A team of scientists from Latvia, in collaboration with experts from Romania, Spain, and Germany, is pioneering an innovative solution that could revolutionize hydrogen production: artificial intelligence.
As nations worldwide look to phase out internal combustion engines and move toward greener transport options, hydrogen-powered vehicles are gaining momentum. The allure of hydrogen lies in its zero-emission capabilities and its potential to cover long distances, making it an appealing choice for various modes of transport.
The challenge, though, has been the cost associated with hydrogen production. Currently, hydrogen is often derived from natural gas, a process known to be energy-intensive and costly. But this collaborative effort, led by Latvian scientists, seeks to turn the tide by developing a more cost-effective approach.
This is where the power of artificial intelligence comes into play. Scientists from Latvia University of Biosciences and Technologies (LUBT), in collaboration with their European counterparts, are working on harnessing “green” energy sources like solar and wind power to produce hydrogen more efficiently.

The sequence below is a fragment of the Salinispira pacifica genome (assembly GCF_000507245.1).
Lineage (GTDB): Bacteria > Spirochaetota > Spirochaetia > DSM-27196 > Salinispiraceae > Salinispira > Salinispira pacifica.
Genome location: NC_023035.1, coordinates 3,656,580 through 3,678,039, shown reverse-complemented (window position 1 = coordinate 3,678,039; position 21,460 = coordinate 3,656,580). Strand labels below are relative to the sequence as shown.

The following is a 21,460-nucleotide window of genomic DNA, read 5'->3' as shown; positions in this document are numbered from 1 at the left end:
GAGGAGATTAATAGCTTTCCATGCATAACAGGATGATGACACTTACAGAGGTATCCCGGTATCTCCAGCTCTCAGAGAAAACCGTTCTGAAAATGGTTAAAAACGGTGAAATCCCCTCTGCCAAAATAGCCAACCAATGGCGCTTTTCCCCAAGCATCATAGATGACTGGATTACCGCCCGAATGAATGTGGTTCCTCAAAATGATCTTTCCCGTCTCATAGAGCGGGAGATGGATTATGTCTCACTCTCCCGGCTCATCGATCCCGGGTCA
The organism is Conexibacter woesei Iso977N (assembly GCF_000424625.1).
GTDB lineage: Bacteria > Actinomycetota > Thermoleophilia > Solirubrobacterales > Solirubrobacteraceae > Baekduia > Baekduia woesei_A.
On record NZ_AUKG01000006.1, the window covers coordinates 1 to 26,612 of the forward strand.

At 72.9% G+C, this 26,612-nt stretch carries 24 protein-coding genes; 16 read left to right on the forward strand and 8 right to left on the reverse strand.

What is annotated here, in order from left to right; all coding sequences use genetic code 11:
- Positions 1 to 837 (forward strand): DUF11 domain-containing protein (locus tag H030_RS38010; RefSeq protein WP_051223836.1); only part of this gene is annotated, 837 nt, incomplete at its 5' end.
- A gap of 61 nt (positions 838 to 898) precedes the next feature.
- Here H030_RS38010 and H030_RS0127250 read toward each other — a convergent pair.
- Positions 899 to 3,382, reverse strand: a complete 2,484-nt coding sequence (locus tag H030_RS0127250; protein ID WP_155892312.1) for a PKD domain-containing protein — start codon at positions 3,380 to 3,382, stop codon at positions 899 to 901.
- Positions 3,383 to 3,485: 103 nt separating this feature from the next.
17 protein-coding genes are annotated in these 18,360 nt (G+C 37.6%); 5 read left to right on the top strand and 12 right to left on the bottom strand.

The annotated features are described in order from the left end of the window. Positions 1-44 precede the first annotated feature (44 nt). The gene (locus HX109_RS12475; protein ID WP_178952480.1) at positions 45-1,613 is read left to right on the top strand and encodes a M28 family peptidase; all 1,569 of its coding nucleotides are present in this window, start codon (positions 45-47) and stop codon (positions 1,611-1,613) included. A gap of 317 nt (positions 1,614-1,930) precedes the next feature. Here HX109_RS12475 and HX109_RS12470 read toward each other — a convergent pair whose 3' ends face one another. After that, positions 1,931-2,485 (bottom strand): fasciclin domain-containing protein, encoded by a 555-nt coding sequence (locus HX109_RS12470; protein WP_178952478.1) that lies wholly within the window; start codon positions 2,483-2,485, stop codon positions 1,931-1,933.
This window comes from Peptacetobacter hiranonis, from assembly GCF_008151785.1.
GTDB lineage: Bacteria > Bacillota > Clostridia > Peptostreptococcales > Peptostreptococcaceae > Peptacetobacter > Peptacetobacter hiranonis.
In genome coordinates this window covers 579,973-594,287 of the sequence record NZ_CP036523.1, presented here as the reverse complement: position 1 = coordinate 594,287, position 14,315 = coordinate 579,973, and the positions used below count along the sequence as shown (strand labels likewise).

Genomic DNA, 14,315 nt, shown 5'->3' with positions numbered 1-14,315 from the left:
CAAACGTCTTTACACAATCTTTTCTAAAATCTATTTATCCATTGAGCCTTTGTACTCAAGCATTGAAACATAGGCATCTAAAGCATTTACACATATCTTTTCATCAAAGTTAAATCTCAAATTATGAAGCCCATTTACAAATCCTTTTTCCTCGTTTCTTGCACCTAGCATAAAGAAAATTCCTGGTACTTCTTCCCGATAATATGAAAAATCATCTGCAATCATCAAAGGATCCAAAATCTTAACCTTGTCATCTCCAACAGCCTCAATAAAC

At the heart of this innovation is the use of water electrolysis equipment to produce hydrogen. However, the key challenge is when and how to operate this equipment optimally. To address this, the scientists are developing a digital model, often referred to as a “digital twin,” that accurately reflects what happens in the real hydrogen production device.
Vitaly Komashilov, another leading researcher at LUBT, elucidates the significance of this digital twin: “To produce hydrogen, water electrolysis equipment is used. It can be controlled at different levels. The equipment is controlled at the lowest level; these are quite complex physical processes.”
The digital twin advises when to start the hydrogen production plant to ensure it operates at its best efficiency over the coming days or weeks. The goal is to create a system that produces hydrogen during periods of energy abundance, typically when there’s ample sunshine and strong winds.
In essence, this artificial intelligence-driven model will not only streamline the hydrogen production process but also ensure that it’s in sync with the availability of abundant energy resources. This will significantly reduce the costs associated with hydrogen production, paving the way for a greener and more sustainable energy future.
The potential implications of this research extend far beyond Latvia’s borders. As the global quest for cleaner energy intensifies, hydrogen production innovations like these could play a pivotal role in a cleaner, more sustainable world. Latvia, alongside its European partners, is leading the charge towards a hydrogen revolution, heralding a brighter and cleaner energy future.